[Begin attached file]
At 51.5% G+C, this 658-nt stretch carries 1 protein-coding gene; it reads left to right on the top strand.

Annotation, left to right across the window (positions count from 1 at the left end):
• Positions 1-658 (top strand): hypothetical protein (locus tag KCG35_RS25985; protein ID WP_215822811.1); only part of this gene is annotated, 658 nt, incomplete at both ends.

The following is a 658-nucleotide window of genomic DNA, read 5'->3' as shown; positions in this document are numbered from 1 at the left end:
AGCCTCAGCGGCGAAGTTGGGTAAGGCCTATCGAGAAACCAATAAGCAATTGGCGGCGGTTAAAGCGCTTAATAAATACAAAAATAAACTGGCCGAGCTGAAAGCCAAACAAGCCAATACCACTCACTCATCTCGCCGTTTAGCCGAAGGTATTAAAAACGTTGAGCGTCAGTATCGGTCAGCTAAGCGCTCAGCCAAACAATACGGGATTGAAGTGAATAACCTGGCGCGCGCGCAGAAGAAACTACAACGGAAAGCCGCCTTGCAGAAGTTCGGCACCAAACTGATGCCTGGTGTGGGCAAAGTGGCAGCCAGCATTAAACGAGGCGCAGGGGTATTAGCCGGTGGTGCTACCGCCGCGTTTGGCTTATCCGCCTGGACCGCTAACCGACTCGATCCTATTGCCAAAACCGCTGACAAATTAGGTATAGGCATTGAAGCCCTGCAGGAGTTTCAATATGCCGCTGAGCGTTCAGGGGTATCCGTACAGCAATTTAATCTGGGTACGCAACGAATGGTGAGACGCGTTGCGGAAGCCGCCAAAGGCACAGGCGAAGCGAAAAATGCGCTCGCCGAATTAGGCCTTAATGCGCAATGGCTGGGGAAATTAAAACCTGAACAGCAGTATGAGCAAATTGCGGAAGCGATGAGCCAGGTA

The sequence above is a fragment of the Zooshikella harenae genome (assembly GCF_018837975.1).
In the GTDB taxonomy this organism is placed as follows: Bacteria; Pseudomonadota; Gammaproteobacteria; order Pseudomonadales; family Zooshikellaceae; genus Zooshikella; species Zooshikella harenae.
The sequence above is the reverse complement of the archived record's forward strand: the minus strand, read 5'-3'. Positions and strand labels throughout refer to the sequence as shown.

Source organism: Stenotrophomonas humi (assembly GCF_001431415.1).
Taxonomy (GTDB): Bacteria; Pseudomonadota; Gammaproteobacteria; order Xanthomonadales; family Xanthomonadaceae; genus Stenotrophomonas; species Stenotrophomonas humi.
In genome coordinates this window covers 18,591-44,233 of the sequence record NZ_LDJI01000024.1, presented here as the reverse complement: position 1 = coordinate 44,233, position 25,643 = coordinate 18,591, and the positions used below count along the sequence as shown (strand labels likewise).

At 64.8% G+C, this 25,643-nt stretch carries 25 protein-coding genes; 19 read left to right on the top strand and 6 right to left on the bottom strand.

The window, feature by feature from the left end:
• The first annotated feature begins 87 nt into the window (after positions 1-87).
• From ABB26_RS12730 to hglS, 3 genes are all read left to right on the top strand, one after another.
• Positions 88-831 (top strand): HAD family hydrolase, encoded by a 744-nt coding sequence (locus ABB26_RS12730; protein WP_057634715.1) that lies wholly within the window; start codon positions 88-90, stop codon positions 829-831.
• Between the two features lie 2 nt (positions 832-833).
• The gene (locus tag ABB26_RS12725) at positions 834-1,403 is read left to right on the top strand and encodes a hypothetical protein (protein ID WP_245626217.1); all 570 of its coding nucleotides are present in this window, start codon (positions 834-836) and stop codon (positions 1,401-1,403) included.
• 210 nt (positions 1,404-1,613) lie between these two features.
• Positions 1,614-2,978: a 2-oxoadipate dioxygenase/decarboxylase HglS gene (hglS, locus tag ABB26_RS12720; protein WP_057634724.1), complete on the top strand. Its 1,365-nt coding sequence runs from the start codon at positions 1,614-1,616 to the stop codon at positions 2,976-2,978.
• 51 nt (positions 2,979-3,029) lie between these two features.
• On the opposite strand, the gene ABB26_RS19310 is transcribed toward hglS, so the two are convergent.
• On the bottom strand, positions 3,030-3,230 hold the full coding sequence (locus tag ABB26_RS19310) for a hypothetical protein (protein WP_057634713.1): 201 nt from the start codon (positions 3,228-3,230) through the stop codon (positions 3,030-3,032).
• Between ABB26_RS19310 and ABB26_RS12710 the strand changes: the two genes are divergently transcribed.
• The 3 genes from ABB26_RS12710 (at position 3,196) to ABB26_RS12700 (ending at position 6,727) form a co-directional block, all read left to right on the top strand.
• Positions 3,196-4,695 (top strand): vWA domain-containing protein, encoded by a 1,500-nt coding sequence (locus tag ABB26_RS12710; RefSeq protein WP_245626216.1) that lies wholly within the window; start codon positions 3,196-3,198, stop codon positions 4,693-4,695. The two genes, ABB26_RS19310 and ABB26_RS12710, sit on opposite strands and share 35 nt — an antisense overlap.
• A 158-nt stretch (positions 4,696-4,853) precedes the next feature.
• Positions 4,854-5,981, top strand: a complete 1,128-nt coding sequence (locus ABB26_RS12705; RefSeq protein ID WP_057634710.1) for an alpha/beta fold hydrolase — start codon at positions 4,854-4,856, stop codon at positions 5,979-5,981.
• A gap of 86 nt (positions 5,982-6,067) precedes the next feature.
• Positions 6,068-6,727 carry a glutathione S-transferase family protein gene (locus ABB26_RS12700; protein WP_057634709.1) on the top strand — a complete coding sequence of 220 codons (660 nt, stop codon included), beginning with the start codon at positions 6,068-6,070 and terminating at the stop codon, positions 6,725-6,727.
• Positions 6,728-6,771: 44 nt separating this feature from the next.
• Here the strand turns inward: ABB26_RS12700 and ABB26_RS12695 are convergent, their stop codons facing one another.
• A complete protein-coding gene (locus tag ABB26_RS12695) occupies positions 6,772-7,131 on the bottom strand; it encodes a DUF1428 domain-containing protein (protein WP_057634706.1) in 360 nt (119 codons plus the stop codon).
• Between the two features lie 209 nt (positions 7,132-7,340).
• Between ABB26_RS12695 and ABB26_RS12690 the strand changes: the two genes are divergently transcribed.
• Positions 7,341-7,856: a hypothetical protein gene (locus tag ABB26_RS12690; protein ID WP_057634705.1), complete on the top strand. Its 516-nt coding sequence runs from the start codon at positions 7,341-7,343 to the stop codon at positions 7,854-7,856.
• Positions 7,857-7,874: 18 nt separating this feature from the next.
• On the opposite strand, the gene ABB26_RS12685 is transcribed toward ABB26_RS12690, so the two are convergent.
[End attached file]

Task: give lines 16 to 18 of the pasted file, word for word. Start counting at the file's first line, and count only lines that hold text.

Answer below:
• Positions 88-831 (top strand): HAD family hydrolase, encoded by a 744-nt coding sequence (locus ABB26_RS12730; protein WP_057634715.1) that lies wholly within the window; start codon positions 88-90, stop codon positions 829-831.
• Between the two features lie 2 nt (positions 832-833).
• The gene (locus tag ABB26_RS12725) at positions 834-1,403 is read left to right on the top strand and encodes a hypothetical protein (protein ID WP_245626217.1); all 570 of its coding nucleotides are present in this window, start codon (positions 834-836) and stop codon (positions 1,401-1,403) included.